After the completion of the "old hospice" near the Jaffa Gate in 1886/7, in addition to the pilgrims' hospice and a hospital ward, a girls' school for Christian and Muslim girls was also established there under the direction of the Borromean Sisters. A few years later, when Father Wilhelm Schmidt, after whom the school is still named, took over the administrative management (1890), the school developed into one of the best educational institutions in Jerusalem. The Schmidt-Schule was held in high esteem not only by the Christians in the city, but especially by the old Muslim families because of its cosmopolitan educational profile, which was tolerant of religious issues.

During this time, teaching was based on German primary school curricula and German was a main subject only in this Jerusalem school. Father Wilhelm Schmidt, who died in 1907, was succeeded by Father Ernst Schmitz, who continued to set up libraries and expanded them to include the natural science collections, which meant that the equipment at the school was at a relatively high level at the time. Schmitz also managed to set up a teachers' seminar, which moved into the Paulus House, which had opened in 1908. The curriculum was taught by the eight sisters of the Borromean Sisters, and from 1913, Sister Marina Kramm also took over the educational management of the school. After the hospice moved to the new Paulus-Haus at the Damascus Gate, the Schmidt-Schule was able to expand in the old building at the Jaffa Gate and develop further overall.

With the beginning of World War I, the Schmidt-Schule, like all comparable institutions under foreign management, was closed, but thanks to the good relations between Berlin and Constantinople, it was able to resume teaching as early as the beginning of 1915. It was only after the city was taken by the British in 1918 that the school was closed for three years later that year.

Schmidt’s Girls College (1921-1948)

In 1921, the British mandate made the resumption of school operations subject to strict conditions. English should now replace German as the language of teaching (alongside Arabic as the mother tongue of the students). German was only tolerated again as a subject in later years. In 1921, the school started with 27 pupils in two classes and a kindergarten group. In 1936, when the 50th anniversary was celebrated, the number of students had grown to 370 girls. From 1925, the school enjoyed more and more support from church and political authorities in Germany. In the 1930s, German was again a compulsory foreign language for all schoolgirls from grade 6 onwards, and in a German section, German schoolgirls were taught in two classes according to German curricula. Last but not least, the protection of the school by the Latin Patriarchate and the not too close connection to German cultural authorities preserved the school's relative independence during the National Socialist period.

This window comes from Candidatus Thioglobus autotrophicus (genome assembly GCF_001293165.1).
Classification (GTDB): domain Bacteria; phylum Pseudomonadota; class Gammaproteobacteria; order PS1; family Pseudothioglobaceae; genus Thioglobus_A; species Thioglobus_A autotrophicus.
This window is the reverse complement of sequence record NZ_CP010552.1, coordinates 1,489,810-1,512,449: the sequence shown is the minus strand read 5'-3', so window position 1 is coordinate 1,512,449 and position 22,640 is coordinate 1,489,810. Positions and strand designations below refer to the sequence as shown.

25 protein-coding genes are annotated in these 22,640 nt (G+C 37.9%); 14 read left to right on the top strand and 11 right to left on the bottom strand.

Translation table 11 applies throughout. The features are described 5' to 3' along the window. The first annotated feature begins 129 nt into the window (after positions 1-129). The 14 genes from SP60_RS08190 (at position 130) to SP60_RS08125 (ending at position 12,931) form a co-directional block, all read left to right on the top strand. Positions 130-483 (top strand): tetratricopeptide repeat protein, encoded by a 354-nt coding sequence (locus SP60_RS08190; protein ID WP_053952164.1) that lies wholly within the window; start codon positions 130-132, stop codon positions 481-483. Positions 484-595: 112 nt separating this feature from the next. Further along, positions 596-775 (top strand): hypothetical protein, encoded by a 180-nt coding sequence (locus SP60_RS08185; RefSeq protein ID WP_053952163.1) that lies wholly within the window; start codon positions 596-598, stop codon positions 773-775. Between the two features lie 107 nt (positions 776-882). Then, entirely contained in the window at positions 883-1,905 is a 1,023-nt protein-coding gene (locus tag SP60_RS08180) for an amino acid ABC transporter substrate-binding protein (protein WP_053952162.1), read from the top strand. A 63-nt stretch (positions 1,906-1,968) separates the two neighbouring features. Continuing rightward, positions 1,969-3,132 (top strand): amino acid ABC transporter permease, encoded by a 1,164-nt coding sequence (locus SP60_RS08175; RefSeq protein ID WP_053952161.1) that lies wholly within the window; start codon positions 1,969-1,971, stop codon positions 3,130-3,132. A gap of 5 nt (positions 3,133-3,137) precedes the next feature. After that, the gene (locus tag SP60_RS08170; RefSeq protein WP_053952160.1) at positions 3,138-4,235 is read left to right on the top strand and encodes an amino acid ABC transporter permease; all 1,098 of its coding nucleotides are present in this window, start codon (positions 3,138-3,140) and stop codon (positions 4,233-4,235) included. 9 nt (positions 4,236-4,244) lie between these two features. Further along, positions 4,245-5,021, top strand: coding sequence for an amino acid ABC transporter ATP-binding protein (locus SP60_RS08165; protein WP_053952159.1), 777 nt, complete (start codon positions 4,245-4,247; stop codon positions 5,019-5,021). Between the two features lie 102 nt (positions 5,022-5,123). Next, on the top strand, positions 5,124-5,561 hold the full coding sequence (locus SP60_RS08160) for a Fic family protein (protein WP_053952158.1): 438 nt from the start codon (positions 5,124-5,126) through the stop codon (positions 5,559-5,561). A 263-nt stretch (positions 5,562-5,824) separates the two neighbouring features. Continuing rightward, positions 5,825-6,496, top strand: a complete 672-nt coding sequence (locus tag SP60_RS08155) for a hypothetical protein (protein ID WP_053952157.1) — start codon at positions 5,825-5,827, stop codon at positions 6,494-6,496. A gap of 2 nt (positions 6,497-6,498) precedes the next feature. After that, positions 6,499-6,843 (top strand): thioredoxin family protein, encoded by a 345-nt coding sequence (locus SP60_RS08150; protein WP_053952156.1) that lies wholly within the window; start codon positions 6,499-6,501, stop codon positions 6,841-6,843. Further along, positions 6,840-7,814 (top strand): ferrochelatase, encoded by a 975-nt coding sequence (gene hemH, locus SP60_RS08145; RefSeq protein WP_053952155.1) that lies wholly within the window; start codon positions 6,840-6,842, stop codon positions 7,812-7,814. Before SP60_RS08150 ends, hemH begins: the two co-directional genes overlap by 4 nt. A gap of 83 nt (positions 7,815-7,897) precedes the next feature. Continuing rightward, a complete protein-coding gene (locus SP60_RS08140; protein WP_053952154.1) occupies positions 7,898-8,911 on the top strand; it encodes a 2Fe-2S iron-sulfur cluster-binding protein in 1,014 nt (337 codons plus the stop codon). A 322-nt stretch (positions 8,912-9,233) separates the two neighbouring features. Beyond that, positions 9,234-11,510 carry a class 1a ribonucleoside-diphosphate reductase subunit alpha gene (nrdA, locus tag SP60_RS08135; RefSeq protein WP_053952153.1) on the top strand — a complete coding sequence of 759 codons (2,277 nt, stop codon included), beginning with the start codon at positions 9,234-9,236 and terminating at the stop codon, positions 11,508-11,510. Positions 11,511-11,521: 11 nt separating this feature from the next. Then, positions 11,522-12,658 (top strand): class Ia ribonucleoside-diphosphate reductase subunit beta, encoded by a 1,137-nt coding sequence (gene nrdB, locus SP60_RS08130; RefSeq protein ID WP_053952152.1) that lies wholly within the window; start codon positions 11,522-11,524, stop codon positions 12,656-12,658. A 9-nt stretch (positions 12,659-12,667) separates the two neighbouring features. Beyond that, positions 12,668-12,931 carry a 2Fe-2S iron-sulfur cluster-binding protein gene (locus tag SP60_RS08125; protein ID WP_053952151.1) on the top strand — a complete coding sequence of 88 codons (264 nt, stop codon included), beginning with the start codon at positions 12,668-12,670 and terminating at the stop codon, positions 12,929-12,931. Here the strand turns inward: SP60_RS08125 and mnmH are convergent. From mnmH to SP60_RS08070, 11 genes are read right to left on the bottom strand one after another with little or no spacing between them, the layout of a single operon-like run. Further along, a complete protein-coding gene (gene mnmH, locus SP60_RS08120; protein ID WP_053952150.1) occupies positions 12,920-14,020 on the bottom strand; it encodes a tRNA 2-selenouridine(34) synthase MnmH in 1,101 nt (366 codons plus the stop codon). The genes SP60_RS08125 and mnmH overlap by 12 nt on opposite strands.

After the beginning of the Second World War, the German teachers were initially interned at the instigation of the British and the German matron and headmistress Sister Marina Kramm was replaced by an Arab sister of the Borromean Sisters, Sister Elia. It was not until 1943 that the German teachers were able to return to the school.


The school remained open until the beginning of the Arab-Israeli conflict in May 1948. After the partition of Jerusalem in 1948, the school building was located on Hillel Street, in other words, in the Israeli part of the city, while most of the students came from the Old City, East Jerusalem and the Palestinian territories. Consequently, the move to the Paulus-Haus in East Jerusalem, which then took place on 1 October 1950, was inevitable. By 1954, the Schmidt-Schule had about 400 students and had thus reached its previous level. Nevertheless, all those responsible were aware that the school's move into the Paulus-Haus was only meant to be temporary, since the hospice was only suitable as a school building for around 400 pupils to a very limited extent, some of whom were also boarding school pupils.
Nevertheless, all those responsible were aware that the school's move into the Paulus-Haus was only meant to be temporary, since the hospice was only suitable as a school building for around 400 pupils to a very limited extent, some of whom were also boarding school pupils. 

Nevertheless, all those responsible were aware that the school's move into the Paulus-Haus was only meant to be temporary, since the hospice was only suitable as a school building for around 400 pupils to a very limited extent, some of whom were also boarding school pupils.